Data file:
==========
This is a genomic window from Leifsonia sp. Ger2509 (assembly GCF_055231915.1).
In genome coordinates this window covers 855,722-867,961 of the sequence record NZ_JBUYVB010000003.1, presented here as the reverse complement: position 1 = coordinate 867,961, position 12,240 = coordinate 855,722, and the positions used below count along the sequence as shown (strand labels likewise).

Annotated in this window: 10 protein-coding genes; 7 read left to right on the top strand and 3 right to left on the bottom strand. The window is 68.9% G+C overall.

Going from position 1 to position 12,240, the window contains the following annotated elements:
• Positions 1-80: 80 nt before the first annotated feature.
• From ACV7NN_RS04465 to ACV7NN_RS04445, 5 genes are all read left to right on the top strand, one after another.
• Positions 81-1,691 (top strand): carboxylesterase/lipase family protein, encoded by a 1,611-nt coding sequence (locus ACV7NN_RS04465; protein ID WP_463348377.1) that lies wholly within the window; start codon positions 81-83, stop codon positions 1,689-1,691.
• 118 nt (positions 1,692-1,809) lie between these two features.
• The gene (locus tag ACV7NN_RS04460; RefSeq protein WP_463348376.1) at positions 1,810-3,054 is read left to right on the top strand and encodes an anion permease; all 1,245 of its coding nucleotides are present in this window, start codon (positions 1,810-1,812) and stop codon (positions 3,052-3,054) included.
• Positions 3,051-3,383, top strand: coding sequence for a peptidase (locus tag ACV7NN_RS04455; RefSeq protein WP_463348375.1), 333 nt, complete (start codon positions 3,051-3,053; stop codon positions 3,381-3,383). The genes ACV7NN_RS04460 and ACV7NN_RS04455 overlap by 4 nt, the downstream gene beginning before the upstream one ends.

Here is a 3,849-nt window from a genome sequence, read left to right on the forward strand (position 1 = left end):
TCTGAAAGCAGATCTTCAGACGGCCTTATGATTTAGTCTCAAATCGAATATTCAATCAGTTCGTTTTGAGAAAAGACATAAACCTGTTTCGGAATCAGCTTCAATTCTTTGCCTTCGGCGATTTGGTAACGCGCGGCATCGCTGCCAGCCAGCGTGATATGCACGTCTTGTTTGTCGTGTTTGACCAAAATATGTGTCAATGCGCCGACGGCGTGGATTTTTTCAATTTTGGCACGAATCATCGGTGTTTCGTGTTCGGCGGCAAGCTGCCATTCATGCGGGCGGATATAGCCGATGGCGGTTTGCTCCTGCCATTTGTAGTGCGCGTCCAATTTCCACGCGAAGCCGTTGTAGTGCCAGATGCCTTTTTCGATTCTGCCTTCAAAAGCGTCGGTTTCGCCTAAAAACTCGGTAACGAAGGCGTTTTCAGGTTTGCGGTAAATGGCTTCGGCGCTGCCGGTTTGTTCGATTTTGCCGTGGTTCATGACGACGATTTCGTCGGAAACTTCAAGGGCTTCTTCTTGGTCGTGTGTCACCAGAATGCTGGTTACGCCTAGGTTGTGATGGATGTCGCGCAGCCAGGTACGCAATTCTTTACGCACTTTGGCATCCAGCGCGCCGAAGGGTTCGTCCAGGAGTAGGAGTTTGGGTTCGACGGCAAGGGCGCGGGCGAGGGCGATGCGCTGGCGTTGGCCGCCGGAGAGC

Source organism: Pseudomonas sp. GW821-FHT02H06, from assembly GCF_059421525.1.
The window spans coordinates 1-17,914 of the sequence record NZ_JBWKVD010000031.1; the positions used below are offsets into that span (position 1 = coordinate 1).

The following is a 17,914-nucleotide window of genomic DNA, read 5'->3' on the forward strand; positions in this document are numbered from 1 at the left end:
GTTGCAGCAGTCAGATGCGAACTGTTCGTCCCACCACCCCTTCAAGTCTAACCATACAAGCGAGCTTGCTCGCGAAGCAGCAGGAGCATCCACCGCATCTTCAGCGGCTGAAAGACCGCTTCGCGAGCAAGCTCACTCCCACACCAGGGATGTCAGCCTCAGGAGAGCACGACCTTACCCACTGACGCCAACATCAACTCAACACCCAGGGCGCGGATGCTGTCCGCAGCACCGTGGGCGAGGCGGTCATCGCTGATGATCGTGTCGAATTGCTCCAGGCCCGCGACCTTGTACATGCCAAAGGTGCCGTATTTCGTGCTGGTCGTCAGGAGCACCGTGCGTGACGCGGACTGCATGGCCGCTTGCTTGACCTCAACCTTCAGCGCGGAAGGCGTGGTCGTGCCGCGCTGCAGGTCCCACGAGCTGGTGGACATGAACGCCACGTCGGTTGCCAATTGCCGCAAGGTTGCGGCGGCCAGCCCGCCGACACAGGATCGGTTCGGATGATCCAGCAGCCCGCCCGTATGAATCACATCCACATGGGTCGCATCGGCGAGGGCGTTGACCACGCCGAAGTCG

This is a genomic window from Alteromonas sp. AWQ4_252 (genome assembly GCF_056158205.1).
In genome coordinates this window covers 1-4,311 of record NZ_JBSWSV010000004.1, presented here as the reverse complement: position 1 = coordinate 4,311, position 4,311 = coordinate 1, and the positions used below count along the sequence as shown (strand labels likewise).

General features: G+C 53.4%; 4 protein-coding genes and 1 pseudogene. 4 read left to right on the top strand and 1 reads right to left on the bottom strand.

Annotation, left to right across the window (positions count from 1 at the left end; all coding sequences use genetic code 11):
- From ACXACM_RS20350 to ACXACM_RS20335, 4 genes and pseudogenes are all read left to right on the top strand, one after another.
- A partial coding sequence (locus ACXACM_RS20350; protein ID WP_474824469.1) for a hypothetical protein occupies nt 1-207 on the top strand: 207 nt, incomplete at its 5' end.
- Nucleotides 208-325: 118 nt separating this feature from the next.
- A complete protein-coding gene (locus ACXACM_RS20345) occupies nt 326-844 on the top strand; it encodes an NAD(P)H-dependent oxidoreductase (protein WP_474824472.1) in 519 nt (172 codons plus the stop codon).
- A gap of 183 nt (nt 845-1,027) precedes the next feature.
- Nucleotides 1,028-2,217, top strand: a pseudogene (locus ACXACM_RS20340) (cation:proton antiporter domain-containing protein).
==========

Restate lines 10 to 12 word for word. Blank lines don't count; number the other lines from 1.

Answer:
• Positions 3,051-3,383, top strand: coding sequence for a peptidase (locus tag ACV7NN_RS04455; RefSeq protein WP_463348375.1), 333 nt, complete (start codon positions 3,051-3,053; stop codon positions 3,381-3,383). The genes ACV7NN_RS04460 and ACV7NN_RS04455 overlap by 4 nt, the downstream gene beginning before the upstream one ends.

Here is a 3,849-nt window from a genome sequence, read left to right on the forward strand (position 1 = left end):
TCTGAAAGCAGATCTTCAGACGGCCTTATGATTTAGTCTCAAATCGAATATTCAATCAGTTCGTTTTGAGAAAAGACATAAACCTGTTTCGGAATCAGCTTCAATTCTTTGCCTTCGGCGATTTGGTAACGCGCGGCATCGCTGCCAGCCAGCGTGATATGCACGTCTTGTTTGTCGTGTTTGACCAAAATATGTGTCAATGCGCCGACGGCGTGGATTTTTTCAATTTTGGCACGAATCATCGGTGTTTCGTGTTCGGCGGCAAGCTGCCATTCATGCGGGCGGATATAGCCGATGGCGGTTTGCTCCTGCCATTTGTAGTGCGCGTCCAATTTCCACGCGAAGCCGTTGTAGTGCCAGATGCCTTTTTCGATTCTGCCTTCAAAAGCGTCGGTTTCGCCTAAAAACTCGGTAACGAAGGCGTTTTCAGGTTTGCGGTAAATGGCTTCGGCGCTGCCGGTTTGTTCGATTTTGCCGTGGTTCATGACGACGATTTCGTCGGAAACTTCAAGGGCTTCTTCTTGGTCGTGTGTCACCAGAATGCTGGTTACGCCTAGGTTGTGATGGATGTCGCGCAGCCAGGTACGCAATTCTTTACGCACTTTGGCATCCAGCGCGCCGAAGGGTTCGTCCAGGAGTAGGAGTTTGGGTTCGACGGCAAGGGCGCGGGCGAGGGCGATGCGCTGGCGTTGGCCGCCGGAGAGC